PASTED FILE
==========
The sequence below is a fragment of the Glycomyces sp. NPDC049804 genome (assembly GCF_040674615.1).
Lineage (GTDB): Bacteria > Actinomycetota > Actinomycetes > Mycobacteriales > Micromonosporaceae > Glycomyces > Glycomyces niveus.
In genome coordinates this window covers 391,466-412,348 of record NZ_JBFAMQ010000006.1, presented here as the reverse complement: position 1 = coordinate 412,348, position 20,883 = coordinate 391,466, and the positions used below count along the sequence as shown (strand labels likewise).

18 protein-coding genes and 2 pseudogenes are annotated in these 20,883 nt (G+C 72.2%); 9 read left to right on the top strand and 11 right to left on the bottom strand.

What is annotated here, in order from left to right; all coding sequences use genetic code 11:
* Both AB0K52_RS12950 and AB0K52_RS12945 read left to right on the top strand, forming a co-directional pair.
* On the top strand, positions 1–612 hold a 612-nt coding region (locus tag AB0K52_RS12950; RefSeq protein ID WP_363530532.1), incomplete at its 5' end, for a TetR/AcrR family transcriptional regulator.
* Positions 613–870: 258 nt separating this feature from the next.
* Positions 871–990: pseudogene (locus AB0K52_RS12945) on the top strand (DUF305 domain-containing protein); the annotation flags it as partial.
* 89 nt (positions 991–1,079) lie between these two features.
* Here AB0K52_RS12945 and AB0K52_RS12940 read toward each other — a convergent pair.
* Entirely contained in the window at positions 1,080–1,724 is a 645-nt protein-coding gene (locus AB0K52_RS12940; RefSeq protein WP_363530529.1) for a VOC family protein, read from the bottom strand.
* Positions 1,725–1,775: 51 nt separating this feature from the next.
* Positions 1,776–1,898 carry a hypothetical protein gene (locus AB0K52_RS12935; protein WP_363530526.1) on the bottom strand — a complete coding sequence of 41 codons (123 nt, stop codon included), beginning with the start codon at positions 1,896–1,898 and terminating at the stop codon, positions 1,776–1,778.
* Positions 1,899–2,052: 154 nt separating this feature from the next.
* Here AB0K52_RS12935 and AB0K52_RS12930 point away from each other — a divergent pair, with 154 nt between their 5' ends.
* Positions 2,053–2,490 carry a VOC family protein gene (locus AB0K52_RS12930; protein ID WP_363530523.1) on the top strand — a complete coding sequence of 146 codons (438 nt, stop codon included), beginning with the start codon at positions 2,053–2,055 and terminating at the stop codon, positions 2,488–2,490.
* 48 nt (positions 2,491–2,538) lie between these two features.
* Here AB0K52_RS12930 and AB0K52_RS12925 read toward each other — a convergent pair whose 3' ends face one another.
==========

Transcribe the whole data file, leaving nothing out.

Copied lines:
The sequence below is a fragment of the Glycomyces sp. NPDC049804 genome (assembly GCF_040674615.1).
Lineage (GTDB): Bacteria > Actinomycetota > Actinomycetes > Mycobacteriales > Micromonosporaceae > Glycomyces > Glycomyces niveus.
In genome coordinates this window covers 391,466-412,348 of record NZ_JBFAMQ010000006.1, presented here as the reverse complement: position 1 = coordinate 412,348, position 20,883 = coordinate 391,466, and the positions used below count along the sequence as shown (strand labels likewise).

18 protein-coding genes and 2 pseudogenes are annotated in these 20,883 nt (G+C 72.2%); 9 read left to right on the top strand and 11 right to left on the bottom strand.

What is annotated here, in order from left to right; all coding sequences use genetic code 11:
* Both AB0K52_RS12950 and AB0K52_RS12945 read left to right on the top strand, forming a co-directional pair.
* On the top strand, positions 1–612 hold a 612-nt coding region (locus tag AB0K52_RS12950; RefSeq protein ID WP_363530532.1), incomplete at its 5' end, for a TetR/AcrR family transcriptional regulator.
* Positions 613–870: 258 nt separating this feature from the next.
* Positions 871–990: pseudogene (locus AB0K52_RS12945) on the top strand (DUF305 domain-containing protein); the annotation flags it as partial.
* 89 nt (positions 991–1,079) lie between these two features.
* Here AB0K52_RS12945 and AB0K52_RS12940 read toward each other — a convergent pair.
* Entirely contained in the window at positions 1,080–1,724 is a 645-nt protein-coding gene (locus AB0K52_RS12940; RefSeq protein WP_363530529.1) for a VOC family protein, read from the bottom strand.
* Positions 1,725–1,775: 51 nt separating this feature from the next.
* Positions 1,776–1,898 carry a hypothetical protein gene (locus AB0K52_RS12935; protein WP_363530526.1) on the bottom strand — a complete coding sequence of 41 codons (123 nt, stop codon included), beginning with the start codon at positions 1,896–1,898 and terminating at the stop codon, positions 1,776–1,778.
* Positions 1,899–2,052: 154 nt separating this feature from the next.
* Here AB0K52_RS12935 and AB0K52_RS12930 point away from each other — a divergent pair, with 154 nt between their 5' ends.
* Positions 2,053–2,490 carry a VOC family protein gene (locus AB0K52_RS12930; protein ID WP_363530523.1) on the top strand — a complete coding sequence of 146 codons (438 nt, stop codon included), beginning with the start codon at positions 2,053–2,055 and terminating at the stop codon, positions 2,488–2,490.
* 48 nt (positions 2,491–2,538) lie between these two features.
* Here AB0K52_RS12930 and AB0K52_RS12925 read toward each other — a convergent pair whose 3' ends face one another.